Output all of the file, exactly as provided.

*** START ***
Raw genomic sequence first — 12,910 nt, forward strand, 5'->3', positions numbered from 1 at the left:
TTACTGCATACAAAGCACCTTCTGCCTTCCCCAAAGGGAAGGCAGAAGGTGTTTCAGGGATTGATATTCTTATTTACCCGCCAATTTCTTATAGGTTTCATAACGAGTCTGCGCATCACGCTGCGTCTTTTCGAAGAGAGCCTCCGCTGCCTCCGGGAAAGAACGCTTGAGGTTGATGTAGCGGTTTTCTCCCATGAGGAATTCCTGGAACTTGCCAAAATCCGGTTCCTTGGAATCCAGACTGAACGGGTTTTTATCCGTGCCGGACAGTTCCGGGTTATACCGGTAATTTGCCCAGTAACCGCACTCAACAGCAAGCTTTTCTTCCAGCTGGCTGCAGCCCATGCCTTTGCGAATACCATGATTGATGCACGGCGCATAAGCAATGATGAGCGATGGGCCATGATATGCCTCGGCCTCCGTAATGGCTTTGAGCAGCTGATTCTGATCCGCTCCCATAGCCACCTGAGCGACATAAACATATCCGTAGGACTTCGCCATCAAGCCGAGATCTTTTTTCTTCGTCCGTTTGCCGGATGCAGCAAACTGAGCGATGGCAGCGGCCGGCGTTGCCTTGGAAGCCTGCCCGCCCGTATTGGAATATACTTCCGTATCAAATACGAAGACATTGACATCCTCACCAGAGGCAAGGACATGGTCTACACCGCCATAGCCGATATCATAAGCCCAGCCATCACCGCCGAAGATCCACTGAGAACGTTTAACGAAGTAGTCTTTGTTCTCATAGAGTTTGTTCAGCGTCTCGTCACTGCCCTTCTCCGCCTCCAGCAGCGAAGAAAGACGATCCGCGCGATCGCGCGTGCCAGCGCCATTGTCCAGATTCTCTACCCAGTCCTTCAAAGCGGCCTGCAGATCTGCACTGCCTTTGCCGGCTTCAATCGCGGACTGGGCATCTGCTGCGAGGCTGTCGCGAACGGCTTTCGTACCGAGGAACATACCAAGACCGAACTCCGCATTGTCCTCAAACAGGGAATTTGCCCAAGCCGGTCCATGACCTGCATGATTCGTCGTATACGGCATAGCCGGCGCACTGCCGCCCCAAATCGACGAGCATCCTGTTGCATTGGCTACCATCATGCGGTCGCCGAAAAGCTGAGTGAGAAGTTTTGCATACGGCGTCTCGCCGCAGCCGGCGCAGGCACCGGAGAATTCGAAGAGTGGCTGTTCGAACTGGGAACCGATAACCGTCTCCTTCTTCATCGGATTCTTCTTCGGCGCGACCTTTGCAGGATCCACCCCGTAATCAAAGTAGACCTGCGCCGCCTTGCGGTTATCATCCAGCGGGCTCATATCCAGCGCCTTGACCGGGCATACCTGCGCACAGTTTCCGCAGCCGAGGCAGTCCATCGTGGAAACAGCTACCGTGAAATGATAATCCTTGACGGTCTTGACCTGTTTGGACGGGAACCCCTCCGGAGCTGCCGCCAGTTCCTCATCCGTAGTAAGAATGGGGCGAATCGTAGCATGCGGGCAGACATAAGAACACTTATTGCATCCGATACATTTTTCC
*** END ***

Raw genomic sequence first — 12,910 nt, forward strand, 5'->3', positions numbered from 1 at the left:
TTACTGCATACAAAGCACCTTCTGCCTTCCCCAAAGGGAAGGCAGAAGGTGTTTCAGGGATTGATATTCTTATTTACCCGCCAATTTCTTATAGGTTTCATAACGAGTCTGCGCATCACGCTGCGTCTTTTCGAAGAGAGCCTCCGCTGCCTCCGGGAAAGAACGCTTGAGGTTGATGTAGCGGTTTTCTCCCATGAGGAATTCCTGGAACTTGCCAAAATCCGGTTCCTTGGAATCCAGACTGAACGGGTTTTTATCCGTGCCGGACAGTTCCGGGTTATACCGGTAATTTGCCCAGTAACCGCACTCAACAGCAAGCTTTTCTTCCAGCTGGCTGCAGCCCATGCCTTTGCGAATACCATGATTGATGCACGGCGCATAAGCAATGATGAGCGATGGGCCATGATATGCCTCGGCCTCCGTAATGGCTTTGAGCAGCTGATTCTGATCCGCTCCCATAGCCACCTGAGCGACATAAACATATCCGTAGGACTTCGCCATCAAGCCGAGATCTTTTTTCTTCGTCCGTTTGCCGGATGCAGCAAACTGAGCGATGGCAGCGGCCGGCGTTGCCTTGGAAGCCTGCCCGCCCGTATTGGAATATACTTCCGTATCAAATACGAAGACATTGACATCCTCACCAGAGGCAAGGACATGGTCTACACCGCCATAGCCGATATCATAAGCCCAGCCATCACCGCCGAAGATCCACTGAGAACGTTTAACGAAGTAGTCTTTGTTCTCATAGAGTTTGTTCAGCGTCTCGTCACTGCCCTTCTCCGCCTCCAGCAGCGAAGAAAGACGATCCGCGCGATCGCGCGTGCCAGCGCCATTGTCCAGATTCTCTACCCAGTCCTTCAAAGCGGCCTGCAGATCTGCACTGCCTTTGCCGGCTTCAATCGCGGACTGGGCATCTGCTGCGAGGCTGTCGCGAACGGCTTTCGTACCGAGGAACATACCAAGACCGAACTCCGCATTGTCCTCAAACAGGGAATTTGCCCAAGCCGGTCCATGACCTGCATGATTCGTCGTATACGGCATAGCCGGCGCACTGCCGCCCCAAATCGACGAGCATCCTGTTGCATTGGCTACCATCATGCGGTCGCCGAAAAGCTGAGTGAGAAGTTTTGCATACGGCGTCTCGCCGCAGCCGGCGCAGGCACCGGAGAATTCGAAGAGTGGCTGTTCGAACTGGGAACCGATAACCGTCTCCTTCTTCATCGGATTCTTCTTCGGCGCGACCTTTGCAGGATCCACCCCGTAATCAAAGTAGACCTGCGCCGCCTTGCGGTTATCATCCAGCGGGCTCATATCCAGCGCCTTGACCGGGCATACCTGCGCACAGTTTCCGCAGCCGAGGCAGTCCATCGTGGAAACAGCTACCGTGAAATGATAATCCTTGACGGTCTTGACCTGTTTGGACGGGAACCCCTCCGGAGCTGCCGCCAGTTCCTCATCCGTAGTAAGAATGGGGCGAATCGTAGCATGCGGGCAGACATAAGAACACTTATTGCATCCGATACATTTTTCC